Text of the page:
A previous blog provided an analysis of US math performance on international PISA exams. Of the 79 participating countries, US schools ranked 25.  The top three countries were China, Singapore and Estonia.  The purpose of this blog is to try to determine which factors might contribute to the differences in math performance between the top country (China) and the US. 

The school year is longer in China than in the US.  U.S. Education Secretary Arne Duncan once said children in India and China go to school 25 to 30 percent longer than children in the U.S.”  Most US states require roughly 180 days of school  which translates into between 900 and 1,000 instructional hours per year.  Chinese students attend school for 245 days a year.  According to a brief by the Center for Public Education: “According to the OECD, the number of weeks of instruction in China is 35 compared to the U.S.’s 36 weeks. Some Chinese students attend school six days a week, so even though the U.S. has more instructional weeks, Chinese students could be attending school nearly 20 percent more days per year.  That averages into approximately 1300 instructional hours in China.” 

When considering the number of hours spent on math instruction and homework, the Chinese system considers 15 hours as standard However, education in the US is a function of each state, the amount of time devoted to math instruction in the US is not as clearly delineated.  The average class period in the US is 45 minutes long; that translates into less than 4 hours per week.  In addition, “High school teachers on average assign about 3.5 hours of homework each week.” Thus, on average, US students spend approximately a combined 7.5  hours on math instruction and homework.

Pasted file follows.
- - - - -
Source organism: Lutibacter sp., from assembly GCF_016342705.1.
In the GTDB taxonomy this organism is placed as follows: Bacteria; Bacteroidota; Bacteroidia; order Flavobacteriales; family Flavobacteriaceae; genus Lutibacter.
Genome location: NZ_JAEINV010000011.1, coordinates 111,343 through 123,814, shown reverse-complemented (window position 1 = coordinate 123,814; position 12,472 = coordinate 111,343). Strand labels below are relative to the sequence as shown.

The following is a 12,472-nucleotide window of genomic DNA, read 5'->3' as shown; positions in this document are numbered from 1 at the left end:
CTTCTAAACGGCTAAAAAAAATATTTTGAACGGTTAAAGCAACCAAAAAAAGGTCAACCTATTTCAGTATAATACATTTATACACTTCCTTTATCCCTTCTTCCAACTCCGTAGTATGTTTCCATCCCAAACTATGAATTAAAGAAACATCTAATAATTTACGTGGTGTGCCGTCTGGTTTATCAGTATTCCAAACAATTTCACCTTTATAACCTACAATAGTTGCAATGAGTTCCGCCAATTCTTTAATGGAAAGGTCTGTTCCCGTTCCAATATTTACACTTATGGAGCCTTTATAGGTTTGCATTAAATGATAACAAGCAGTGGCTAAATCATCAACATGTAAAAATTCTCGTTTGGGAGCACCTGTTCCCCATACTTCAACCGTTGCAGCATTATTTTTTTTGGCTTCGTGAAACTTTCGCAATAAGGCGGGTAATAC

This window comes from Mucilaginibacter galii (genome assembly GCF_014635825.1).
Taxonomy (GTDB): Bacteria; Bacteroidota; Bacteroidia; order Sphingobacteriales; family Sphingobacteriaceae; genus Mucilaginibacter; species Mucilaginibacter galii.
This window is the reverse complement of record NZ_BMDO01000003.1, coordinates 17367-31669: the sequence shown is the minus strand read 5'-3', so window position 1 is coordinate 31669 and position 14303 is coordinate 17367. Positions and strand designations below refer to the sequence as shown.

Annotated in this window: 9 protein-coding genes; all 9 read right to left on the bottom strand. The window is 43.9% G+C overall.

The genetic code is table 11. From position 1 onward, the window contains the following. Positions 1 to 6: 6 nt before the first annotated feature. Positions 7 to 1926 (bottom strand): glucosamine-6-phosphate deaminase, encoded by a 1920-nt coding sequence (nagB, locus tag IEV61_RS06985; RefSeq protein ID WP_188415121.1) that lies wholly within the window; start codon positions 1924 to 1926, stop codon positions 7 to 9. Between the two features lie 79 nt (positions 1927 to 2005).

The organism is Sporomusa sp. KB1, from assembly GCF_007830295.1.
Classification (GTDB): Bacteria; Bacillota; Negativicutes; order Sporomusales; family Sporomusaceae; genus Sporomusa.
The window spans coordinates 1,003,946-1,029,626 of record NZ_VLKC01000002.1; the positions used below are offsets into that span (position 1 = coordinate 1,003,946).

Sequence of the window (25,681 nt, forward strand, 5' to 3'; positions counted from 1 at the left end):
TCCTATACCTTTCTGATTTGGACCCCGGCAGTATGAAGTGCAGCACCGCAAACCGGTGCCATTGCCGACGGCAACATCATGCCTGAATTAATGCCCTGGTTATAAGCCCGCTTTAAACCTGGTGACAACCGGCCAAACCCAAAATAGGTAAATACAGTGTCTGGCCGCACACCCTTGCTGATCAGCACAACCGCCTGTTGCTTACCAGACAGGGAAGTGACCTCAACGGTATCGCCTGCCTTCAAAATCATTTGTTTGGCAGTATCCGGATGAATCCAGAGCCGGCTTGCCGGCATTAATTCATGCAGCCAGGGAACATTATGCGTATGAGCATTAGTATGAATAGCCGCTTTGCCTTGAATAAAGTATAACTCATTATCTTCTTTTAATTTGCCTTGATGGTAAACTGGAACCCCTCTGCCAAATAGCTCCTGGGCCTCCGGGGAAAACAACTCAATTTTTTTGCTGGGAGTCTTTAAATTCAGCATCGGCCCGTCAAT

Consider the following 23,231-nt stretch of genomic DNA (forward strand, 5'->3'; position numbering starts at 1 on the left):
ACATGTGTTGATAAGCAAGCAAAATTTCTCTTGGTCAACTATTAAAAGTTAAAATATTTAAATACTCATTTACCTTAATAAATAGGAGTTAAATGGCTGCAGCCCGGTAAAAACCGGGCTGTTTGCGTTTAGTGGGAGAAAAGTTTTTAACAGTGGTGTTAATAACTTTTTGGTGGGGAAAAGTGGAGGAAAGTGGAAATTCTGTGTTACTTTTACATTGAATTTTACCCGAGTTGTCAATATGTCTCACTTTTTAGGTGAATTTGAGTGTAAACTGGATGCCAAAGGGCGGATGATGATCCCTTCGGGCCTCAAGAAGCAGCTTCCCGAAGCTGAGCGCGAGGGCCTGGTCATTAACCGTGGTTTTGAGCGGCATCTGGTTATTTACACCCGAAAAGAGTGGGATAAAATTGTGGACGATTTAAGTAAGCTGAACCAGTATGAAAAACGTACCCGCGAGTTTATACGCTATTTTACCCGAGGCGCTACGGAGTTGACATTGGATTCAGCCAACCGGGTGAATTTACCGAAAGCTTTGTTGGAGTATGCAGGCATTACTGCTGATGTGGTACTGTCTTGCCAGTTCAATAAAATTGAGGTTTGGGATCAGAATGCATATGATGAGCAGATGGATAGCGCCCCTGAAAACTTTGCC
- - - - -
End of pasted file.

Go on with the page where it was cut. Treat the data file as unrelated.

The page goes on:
The math curriculum in China is integrated and consists of five modules and four electives. “The five compulsory modules are designed to develop aptitude in basic math and prepare students for further study, whereas elective classes are offered to motivate interest and achievement in higher math.” The required math courses in American high schools  included a “geometry sandwich: algebra 1, geometry, algebra 2.”  Elective courses include pre-calculus, statistics, and calculus. 

Requirements for teachers at the high level appear to be similar in both countries, with a university degree required.  However, recruitment appears to be quite different. As in Singapore, where teacher selection is stringent,  “Teaching is a well-respected profession in China.  . . . because universities give priority admission to teacher candidates, top students often make teaching programs their first choice.” In the US, public school teacher candidates must pass a certification exam. According to AmericanProgress.org Calls for raising the bar for entry into the U.S. teaching profession have grown more numerous in recent years, in part because of the nation’s middling results compared with other educational systems around the world.” 

American students deserve to be globally competitive. We can and must move forward. 


Laura Maniglia